Specialist commentator comments

Comments on this technology were invited from clinical experts working in the field and relevant patient organisations. The comments received are individual opinions and do not represent NICE's view.

Comments were received from 3 specialists, all of whom had used this technology before. One had used it as part of a research trial.

Level of innovation

All commentators agreed that the technology is innovative, with 2 noting it represents a novel concept or design.

One commentator felt that while it is innovative, the L‑Dex U400 is not the only product that allows early detection of subclinical lymphoedema. This is because there is no consensus on the definition of subclinical lymphoedema and it could be argued that early changes can be detected with a tape measure or perometry.

Potential patient impact

One commentator stated the L‑Dex U400 may be of particular benefit for people with a significant risk of developing lymphoedema, such as people who have had axillary clearance. This is needed for fewer than 20% of women with breast cancer.

One commentator felt that using the L‑Dex U400 could lead to earlier and more effective treatment of lymphoedema. However, another commentator stated that there is currently no evidence that early treatment of subclinical lymphoedema has any impact on its development.

Another commentator added that if shown to be effective, the device could improve lymphoedema services and lead to fewer hospital visits for patients. However, another commentator suggested that it would lead to significantly more hospital visits for patients who were at risk of lymphoedema, and would only benefit a small number of patients at risk of arm swelling.

Potential system impact

Commentators agreed that training would be needed to use this technology; 2 stated that this would be minimal. One commentator clarified that a healthcare assistant or nurse would be able to use the device after around 60 to 90 minutes of training and observation.

One commentator noted that the L‑Dex U400 is a portable device and so it could be used in any clinic in primary or secondary care. A second commentator noted that use of the device adds around 15 minutes to each clinic appointment, but all commentators agreed that no changes to infrastructure would be needed.

One commentator suggested that the device would lead to cost savings in the NHS; however, another stated that the technology would only produce cost savings if it was used in a very select group of patients at higher risk of lymphoedema. They felt that if it was used for all patients with breast cancer then cost savings would not be generated. The third commentator was unsure whether the device would lead to cost savings.

General comments

One commentator noted that the device might be of benefit to patients at high risk of developing lymphoedema, but that even in these patients, the lymphoedema rate is low. They also commented that the time frame for developing lymphoedema varies, with some patients developing the condition many years after primary surgery or radiotherapy. Because of this, a surveillance programme would need to run for many years to identify patients with early-stage lymphoedema. Patients would need to return for regular clinical assessment which is at odds with the current NHS practice of early discharge to general practitioner care after breast cancer treatment. Additionally, the commentator reported that they had stopped using the device in their clinic because of low rates of detection of lymphoedema.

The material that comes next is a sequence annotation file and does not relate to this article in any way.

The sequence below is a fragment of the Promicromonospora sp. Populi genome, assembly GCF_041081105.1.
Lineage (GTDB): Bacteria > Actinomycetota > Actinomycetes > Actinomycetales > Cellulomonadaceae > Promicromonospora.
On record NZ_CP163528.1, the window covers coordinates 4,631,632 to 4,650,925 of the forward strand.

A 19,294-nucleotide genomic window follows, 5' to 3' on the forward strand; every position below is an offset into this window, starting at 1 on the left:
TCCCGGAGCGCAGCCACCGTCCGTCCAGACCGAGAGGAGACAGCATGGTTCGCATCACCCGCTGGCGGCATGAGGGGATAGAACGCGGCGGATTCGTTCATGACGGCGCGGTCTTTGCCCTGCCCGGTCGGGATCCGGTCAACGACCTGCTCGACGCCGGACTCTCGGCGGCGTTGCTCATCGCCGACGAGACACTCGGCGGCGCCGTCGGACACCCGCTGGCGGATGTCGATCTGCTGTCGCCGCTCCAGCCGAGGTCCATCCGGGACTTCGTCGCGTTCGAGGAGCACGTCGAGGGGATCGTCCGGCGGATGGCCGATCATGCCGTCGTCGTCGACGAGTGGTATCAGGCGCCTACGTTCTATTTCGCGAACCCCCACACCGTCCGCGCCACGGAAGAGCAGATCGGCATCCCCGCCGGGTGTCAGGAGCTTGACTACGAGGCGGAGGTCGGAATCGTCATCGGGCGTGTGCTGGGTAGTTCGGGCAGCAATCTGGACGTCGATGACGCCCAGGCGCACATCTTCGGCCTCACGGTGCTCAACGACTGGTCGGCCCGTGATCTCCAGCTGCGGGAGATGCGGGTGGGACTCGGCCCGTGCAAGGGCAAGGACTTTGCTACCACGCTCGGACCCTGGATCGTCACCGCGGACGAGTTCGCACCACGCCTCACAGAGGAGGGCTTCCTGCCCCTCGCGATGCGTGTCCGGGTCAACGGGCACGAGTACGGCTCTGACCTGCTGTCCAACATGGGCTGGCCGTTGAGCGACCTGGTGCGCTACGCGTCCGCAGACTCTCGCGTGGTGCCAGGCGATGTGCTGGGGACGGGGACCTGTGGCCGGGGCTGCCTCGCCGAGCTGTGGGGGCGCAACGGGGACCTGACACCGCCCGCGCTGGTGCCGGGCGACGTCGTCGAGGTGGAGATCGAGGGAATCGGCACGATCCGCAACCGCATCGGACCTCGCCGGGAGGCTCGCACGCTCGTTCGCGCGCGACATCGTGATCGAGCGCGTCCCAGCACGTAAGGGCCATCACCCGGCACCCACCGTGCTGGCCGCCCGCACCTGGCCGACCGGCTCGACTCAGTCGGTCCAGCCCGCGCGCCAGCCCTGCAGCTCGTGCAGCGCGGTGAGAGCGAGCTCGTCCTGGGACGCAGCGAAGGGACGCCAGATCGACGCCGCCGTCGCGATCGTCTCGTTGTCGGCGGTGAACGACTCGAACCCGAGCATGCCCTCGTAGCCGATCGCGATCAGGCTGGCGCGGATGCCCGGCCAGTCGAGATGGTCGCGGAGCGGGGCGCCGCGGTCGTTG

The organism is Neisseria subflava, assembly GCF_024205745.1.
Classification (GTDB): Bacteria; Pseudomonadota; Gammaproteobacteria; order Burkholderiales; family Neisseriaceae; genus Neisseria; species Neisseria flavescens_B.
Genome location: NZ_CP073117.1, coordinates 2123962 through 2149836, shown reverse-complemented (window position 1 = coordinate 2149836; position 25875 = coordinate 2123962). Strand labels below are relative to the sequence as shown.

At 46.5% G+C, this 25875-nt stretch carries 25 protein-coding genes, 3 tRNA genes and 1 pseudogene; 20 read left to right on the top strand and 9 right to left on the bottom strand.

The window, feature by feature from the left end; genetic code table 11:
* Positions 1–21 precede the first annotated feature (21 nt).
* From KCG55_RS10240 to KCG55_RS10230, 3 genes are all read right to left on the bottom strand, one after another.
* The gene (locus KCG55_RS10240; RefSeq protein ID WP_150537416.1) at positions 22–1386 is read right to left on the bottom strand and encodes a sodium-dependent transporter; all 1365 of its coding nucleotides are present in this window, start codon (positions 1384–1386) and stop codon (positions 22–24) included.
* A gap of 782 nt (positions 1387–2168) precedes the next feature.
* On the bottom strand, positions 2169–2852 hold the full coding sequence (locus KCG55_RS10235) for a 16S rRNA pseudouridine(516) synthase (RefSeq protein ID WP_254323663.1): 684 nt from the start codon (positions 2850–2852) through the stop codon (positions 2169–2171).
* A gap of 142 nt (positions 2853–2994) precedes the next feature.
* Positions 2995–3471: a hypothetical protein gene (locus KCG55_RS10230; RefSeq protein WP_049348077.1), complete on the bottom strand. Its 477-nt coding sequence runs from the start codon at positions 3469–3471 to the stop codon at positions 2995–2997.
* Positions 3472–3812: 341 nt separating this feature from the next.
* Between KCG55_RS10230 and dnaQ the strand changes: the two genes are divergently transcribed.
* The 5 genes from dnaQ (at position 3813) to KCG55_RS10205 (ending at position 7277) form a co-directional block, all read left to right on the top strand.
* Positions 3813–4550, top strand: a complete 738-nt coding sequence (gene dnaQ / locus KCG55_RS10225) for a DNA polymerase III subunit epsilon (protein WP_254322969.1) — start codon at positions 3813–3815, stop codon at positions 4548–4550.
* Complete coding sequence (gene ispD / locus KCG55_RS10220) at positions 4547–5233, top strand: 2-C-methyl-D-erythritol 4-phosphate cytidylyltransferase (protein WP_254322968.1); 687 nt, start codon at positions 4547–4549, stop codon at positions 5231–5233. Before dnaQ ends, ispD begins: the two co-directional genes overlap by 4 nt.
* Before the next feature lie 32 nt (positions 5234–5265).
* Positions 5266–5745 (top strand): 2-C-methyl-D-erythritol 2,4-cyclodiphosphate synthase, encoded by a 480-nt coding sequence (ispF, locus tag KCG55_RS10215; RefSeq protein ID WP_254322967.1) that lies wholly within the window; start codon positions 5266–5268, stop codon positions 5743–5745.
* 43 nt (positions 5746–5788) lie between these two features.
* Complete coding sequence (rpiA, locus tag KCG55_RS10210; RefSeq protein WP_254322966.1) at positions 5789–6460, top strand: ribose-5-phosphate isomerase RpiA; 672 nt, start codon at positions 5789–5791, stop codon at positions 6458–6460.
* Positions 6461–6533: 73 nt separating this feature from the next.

Another commentator added that bioimpedance currently lacks evidence for widespread introduction on the NHS, particularly in terms of the costs involved and whether it could result in cost savings, but that studies to address this are ongoing.

Patient organisation comments

The Lymphoedema Support Network and Breast Cancer Care provided the following comments on the L‑Dex U400.

The commentator from the Lymphoedema Support Network noted that early detection of lymphoedema would potentially prevent skin changes and increased swelling, which may reduce the need for more intensive care. However, despite early detection, current evidence does not support the idea that lymphoedema is reversible at any stage of development. Early diagnosis could delay development of the condition or maintain symptoms at a subclinical level.

They felt that bioimpedance could be a very valuable technology in patients with mid-line, head and neck or breast swelling (although these are not currently indicated for the L‑Dex U400), because there are currently no effective technologies for taking measurements in these groups. It was also noted that lymphoedema is now less common in breast cancer since sentinel node biopsy was introduced.

One commentator used more traditional limb volume measurements with a tape measure in their work as a lymphoedema specialist, and had not used the L‑Dex U400. They felt that the current evidence on this device was not sufficient to show that the device would be an accurate method to replace existing procedures.